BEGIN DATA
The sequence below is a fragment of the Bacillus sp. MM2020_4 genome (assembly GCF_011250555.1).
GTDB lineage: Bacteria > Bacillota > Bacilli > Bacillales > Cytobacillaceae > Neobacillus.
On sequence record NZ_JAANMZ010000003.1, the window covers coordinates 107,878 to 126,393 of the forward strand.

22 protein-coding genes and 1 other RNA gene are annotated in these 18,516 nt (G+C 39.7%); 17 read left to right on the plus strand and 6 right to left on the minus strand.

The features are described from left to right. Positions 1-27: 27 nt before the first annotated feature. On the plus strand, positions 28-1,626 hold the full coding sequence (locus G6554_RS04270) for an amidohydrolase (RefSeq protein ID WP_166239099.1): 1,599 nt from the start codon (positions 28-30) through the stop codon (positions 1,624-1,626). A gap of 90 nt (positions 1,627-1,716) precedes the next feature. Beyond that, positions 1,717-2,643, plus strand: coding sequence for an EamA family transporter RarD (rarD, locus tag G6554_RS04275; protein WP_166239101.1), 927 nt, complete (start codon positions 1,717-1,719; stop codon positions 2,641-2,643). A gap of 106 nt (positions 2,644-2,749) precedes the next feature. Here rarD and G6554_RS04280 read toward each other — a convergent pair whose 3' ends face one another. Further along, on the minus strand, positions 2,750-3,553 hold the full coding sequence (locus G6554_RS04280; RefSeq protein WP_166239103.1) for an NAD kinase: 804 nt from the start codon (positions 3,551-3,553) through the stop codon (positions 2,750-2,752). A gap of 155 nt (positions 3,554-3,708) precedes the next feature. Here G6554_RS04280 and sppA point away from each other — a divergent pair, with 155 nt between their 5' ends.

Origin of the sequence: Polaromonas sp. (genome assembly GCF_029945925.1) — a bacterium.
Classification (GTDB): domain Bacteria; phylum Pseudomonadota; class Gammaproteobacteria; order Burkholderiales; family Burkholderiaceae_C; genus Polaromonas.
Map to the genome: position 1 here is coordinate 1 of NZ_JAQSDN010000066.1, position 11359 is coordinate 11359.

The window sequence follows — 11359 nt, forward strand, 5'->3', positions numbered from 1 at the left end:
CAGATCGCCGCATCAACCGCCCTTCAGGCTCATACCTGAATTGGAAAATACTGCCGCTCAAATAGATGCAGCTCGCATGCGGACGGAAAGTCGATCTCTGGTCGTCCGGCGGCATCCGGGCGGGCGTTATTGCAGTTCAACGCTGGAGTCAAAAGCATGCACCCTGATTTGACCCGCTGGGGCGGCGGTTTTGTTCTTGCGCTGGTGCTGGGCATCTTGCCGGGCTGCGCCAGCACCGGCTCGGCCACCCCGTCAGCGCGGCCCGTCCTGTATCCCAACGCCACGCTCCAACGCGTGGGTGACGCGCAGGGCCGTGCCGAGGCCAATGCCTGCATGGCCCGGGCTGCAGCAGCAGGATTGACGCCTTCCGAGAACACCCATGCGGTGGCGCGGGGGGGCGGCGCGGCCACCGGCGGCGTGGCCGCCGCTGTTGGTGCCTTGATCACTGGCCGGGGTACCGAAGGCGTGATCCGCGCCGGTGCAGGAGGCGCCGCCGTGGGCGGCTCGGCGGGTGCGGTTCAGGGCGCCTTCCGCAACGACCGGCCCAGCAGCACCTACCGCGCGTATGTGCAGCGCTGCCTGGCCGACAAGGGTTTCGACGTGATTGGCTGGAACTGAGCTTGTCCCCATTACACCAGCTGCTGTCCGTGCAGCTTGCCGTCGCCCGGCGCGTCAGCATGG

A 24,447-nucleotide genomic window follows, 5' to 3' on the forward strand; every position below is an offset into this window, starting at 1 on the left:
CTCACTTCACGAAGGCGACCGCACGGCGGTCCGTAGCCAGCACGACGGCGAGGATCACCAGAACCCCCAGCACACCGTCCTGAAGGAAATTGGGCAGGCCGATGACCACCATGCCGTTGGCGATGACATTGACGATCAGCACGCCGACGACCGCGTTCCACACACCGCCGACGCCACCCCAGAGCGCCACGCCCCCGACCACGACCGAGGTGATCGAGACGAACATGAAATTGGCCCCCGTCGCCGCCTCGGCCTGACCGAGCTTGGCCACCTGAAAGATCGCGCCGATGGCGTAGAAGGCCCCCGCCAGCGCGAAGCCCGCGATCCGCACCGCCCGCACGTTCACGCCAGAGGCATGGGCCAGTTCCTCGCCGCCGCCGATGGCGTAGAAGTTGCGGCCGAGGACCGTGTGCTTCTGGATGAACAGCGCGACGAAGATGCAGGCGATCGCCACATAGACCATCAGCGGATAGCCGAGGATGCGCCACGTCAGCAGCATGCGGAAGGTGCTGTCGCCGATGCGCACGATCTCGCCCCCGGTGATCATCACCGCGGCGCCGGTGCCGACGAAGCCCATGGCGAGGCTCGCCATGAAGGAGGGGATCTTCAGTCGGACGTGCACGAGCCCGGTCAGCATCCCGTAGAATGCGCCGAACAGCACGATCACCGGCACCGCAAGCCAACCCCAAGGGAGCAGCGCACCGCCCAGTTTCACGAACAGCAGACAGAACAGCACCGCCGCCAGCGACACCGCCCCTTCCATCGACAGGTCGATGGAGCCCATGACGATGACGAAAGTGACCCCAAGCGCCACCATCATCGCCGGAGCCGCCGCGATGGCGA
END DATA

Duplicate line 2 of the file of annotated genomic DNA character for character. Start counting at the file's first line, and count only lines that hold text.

GTDB lineage: Bacteria > Bacillota > Bacilli > Bacillales > Cytobacillaceae > Neobacillus.